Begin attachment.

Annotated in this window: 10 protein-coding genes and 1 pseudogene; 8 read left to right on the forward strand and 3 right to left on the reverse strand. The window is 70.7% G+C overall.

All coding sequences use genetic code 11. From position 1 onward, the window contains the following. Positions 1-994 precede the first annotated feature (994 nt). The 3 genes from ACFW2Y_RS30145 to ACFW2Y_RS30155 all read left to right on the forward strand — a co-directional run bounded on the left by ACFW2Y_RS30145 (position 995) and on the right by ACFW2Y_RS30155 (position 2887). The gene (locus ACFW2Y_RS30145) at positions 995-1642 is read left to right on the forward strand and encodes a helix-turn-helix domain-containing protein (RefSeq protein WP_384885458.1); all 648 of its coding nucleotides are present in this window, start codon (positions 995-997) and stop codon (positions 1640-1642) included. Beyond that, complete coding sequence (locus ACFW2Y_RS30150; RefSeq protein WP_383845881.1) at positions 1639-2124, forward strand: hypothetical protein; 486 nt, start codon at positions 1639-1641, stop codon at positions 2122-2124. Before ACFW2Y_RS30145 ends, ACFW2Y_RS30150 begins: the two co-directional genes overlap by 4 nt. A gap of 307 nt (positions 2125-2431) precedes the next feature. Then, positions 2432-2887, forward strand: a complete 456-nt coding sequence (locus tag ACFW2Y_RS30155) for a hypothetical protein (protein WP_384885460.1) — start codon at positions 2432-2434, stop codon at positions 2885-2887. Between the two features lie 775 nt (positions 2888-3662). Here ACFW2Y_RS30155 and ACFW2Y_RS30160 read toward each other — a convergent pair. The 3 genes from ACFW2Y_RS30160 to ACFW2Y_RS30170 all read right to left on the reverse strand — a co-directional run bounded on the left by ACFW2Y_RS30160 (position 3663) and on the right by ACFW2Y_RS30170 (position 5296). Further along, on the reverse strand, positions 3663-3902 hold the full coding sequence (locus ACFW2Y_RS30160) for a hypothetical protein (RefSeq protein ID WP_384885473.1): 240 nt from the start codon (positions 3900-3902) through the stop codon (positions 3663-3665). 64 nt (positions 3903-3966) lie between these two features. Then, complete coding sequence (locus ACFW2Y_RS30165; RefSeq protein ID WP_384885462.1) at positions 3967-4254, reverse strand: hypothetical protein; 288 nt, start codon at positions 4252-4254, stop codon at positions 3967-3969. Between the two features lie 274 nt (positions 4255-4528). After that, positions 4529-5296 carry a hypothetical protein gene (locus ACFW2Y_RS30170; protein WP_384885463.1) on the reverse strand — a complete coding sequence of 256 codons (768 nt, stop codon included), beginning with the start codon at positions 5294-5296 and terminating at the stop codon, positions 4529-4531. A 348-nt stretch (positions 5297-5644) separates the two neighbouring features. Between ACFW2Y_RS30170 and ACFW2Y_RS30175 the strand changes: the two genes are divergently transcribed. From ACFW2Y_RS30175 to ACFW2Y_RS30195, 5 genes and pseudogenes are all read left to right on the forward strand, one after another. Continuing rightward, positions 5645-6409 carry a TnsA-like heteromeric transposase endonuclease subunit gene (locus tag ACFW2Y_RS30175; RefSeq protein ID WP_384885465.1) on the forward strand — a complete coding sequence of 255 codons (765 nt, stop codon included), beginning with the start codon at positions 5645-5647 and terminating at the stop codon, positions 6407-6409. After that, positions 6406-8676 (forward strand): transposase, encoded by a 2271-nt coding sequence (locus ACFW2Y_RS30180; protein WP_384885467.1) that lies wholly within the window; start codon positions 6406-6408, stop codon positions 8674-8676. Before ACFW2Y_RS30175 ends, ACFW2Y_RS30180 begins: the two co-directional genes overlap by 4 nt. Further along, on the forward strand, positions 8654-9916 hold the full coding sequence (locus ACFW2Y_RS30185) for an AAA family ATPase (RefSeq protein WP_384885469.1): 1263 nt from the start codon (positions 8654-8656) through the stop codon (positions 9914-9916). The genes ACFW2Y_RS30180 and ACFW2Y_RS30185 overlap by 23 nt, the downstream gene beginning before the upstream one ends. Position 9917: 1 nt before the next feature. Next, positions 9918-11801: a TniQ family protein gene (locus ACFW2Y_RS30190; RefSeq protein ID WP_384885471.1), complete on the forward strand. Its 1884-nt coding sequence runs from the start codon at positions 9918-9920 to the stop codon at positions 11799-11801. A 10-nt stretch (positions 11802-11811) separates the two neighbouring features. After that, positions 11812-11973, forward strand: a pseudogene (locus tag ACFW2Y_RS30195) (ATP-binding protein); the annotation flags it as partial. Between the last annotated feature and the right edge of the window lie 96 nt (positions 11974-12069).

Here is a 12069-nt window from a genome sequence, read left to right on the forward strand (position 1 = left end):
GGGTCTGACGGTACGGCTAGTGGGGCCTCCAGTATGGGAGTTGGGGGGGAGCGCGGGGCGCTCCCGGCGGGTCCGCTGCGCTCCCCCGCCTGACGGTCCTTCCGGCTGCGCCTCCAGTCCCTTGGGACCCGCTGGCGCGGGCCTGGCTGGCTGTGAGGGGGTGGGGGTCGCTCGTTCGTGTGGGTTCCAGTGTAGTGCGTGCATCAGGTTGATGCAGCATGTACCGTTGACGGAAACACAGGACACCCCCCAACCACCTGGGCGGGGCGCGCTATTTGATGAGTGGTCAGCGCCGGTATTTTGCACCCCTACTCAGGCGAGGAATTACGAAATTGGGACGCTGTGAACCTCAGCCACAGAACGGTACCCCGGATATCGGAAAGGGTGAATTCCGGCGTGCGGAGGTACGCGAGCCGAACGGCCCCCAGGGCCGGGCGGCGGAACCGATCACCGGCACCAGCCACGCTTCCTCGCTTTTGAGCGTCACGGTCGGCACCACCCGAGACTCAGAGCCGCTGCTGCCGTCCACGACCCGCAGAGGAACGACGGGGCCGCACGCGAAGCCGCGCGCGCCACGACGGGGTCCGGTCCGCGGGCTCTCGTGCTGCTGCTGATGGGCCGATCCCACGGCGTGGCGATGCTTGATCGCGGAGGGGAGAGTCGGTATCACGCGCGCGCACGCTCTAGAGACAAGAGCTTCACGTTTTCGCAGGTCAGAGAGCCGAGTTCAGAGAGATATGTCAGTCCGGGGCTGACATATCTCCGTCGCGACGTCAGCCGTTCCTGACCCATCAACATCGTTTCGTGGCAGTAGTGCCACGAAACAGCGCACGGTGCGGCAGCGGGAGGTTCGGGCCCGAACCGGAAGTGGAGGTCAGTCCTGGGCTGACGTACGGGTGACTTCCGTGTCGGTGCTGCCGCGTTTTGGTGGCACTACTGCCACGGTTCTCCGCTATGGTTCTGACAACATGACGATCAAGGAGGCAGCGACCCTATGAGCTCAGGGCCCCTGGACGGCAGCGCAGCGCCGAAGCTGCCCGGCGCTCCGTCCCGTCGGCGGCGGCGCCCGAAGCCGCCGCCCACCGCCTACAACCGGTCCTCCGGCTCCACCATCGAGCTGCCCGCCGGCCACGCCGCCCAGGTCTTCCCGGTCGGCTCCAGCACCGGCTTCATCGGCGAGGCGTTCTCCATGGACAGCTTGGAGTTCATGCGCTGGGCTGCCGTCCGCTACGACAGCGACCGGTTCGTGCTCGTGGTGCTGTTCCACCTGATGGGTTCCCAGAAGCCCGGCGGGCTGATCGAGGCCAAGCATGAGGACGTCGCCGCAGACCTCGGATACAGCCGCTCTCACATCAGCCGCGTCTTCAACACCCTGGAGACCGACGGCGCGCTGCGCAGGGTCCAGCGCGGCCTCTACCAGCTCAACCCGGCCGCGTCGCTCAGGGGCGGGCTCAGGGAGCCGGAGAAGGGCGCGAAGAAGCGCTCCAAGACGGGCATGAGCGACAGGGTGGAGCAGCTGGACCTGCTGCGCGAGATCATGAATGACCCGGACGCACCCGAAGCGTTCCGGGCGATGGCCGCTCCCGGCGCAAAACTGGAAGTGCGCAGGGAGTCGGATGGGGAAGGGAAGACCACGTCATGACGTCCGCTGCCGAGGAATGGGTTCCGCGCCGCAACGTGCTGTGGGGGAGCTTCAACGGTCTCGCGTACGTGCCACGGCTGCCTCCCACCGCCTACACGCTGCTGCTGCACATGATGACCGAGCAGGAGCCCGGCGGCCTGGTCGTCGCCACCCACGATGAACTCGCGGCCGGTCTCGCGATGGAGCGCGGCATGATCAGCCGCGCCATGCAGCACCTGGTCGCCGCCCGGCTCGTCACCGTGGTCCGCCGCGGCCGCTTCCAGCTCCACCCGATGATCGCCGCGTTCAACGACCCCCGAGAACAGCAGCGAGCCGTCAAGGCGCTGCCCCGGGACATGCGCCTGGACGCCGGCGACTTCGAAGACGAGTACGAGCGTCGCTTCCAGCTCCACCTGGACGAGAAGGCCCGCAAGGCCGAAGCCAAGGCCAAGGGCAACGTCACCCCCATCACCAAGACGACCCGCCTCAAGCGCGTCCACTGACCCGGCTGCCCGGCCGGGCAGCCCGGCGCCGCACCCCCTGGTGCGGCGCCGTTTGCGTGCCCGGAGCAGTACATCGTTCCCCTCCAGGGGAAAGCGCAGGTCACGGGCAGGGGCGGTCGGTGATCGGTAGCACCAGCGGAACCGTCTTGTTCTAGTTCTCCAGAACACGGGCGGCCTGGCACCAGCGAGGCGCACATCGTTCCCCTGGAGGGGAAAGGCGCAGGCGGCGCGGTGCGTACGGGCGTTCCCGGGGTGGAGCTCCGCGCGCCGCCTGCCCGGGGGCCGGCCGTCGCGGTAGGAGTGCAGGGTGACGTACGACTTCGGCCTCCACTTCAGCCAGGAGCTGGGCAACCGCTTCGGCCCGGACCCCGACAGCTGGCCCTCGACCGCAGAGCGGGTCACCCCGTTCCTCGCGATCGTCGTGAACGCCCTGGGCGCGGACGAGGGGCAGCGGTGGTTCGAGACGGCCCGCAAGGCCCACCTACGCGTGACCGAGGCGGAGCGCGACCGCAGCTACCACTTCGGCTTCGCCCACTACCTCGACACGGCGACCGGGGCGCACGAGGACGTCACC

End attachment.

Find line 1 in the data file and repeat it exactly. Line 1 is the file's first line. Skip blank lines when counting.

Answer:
Annotated in this window: 10 protein-coding genes and 1 pseudogene; 8 read left to right on the forward strand and 3 right to left on the reverse strand. The window is 70.7% G+C overall.